These transportation risks have also had a detrimental impact on the ability of humanitarian organisations to provide care to those who cannot reach the cities. The ICRC, Norwegian People’s Aid, HALO trust, and other organisations, all share a concern that such increased clashes and IED contamination, and the necessity to negotiate with new authorities for access through contested regions has suppressed their ability to provide critical services and supplies to the provinces. These difficulties are augmented by the Taliban’s control of almost all major logistical land borders, and the main source of supply, in and out of the country.
In addition to the difficulty of travelling by land, transporting supplies and staff is becoming progressively hazardous by air. One source – a pilot, who flies staff and equipment for two of the largest NGOs in the country – claimed that he was receiving an increasing number of no-fly commands, even around major cities, due to the intensified fighting. For instance, in Lashkar Ghar, he reported that the ANA are 500m away from the runway, and the Taliban is 1km away. If a bullet was to hit a fuel tank, he said, it would likely be lethal for pilots and humanitarian staff. He claimed that there are reports of bullets already striking humanitarian planes: luckily none have hit critical points, so far.
As the international humanitarian system struggles, the government will need to increase their humanitarian capacity – something that they seemingly haven’t done in over a decade.
Government health facilities remain too poorly equipped to meet the current needs of the Afghan people. They have limited equipment and limited specialist staff. Ministers claim that this is due to a lack of funding, but, when discussing the government system with one of the largest humanitarian organisations in Afghanistan – kept anonymous to avoid animosity with the government – they stated that “to try to make such facilities work would be like to try to move a mountain, due to bureaucracy, limited professionalism, lack of dedication”.
Whatever the reason – a lack of funding or a broken system – with the limited availability of care provided by the government, and the reduced capacity of international humanitarian organisations, the prospect of the rising number of war victims seems bleak.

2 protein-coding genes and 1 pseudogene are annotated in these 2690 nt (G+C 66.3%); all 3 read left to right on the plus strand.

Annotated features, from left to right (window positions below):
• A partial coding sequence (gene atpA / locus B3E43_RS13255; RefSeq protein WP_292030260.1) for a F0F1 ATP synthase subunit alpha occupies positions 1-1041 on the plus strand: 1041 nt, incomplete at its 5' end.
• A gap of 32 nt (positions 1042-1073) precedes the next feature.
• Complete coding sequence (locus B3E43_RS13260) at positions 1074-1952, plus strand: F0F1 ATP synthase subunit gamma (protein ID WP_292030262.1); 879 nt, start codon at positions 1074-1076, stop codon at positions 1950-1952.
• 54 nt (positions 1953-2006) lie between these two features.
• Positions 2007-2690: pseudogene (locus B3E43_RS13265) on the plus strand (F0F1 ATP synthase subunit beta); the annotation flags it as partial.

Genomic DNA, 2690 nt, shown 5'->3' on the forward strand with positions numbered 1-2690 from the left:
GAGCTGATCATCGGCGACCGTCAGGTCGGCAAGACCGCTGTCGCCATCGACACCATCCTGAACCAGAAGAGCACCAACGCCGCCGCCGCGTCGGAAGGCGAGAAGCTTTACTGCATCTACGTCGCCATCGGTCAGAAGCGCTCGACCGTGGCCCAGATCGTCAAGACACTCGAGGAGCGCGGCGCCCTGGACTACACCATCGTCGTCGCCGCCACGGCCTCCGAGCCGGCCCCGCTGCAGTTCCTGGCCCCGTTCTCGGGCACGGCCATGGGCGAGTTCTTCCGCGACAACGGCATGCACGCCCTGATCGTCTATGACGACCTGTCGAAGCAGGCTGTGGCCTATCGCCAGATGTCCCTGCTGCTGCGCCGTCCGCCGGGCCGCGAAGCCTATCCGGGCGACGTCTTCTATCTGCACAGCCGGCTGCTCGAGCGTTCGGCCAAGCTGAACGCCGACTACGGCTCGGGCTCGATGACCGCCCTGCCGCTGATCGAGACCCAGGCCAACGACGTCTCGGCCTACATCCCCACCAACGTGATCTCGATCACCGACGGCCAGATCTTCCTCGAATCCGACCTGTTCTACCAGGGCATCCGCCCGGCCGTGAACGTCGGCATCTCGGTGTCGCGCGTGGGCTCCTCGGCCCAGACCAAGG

As the capacity to provide humanitarian aid decreases, the struggle to care for war victims will be augmented as casualties rise.
Intelligence analysts in the country believe the Taliban may hold siege over the major cities, cutting off critical supplies until the government gives in. According to some reports, the Taliban are already enacting this tactic on cities in the north and south of the country.
If this happens, there are fears that places such as Kabul with imploding with crime as people fight over food, medicine, and other resources. Alternatively, the Taliban may try to take the country by force, leading to the onset of a grisly civil war.
The rise of casualties is not certain. In the best outcome, a peace agreement will be achieved and a ceasefire will be maintained – but with the draconian policies of the Taliban theocracy, it is unlikely they will find a middle ground with the westernised Afghan government.
Whatever the eventual outcome, ‘the forever war’ – once dubbed ‘the good war’ – is coming to an end, at least for NATO. It seems as though Joe Biden and his allies have come to the same conclusion that Brigadier Mark Carleton-Smith gave in an interview in Helmand, 2008: the war cannot be won militarily. With the Taliban on the verge of complete control over the country, it seems that Carleton-Smith’s prediction will come true, though it is a prediction that sharply jars with the claim by the Chief of Defence Staff, General Sir Nick Carter, that the UK may be withdrawing most of its troops from Afghanistan but it was not defeated on the battlefield.
The truth is the war did fail. And what the UK and NATO are leaving behind from this failure is a country on the verge of catastrophe. And the ones who will suffer the most are the innocent Afghan civilians who, for most, have grown up knowing nothing but war. As one civilian, who has lived through the Soviet invasion, the Taliban rule and now the ‘War on Terror’ put it: “The story of Afghanistan is war, this is just a new chapter”.
George Fairhurst is a researcher for Action on Armed Violence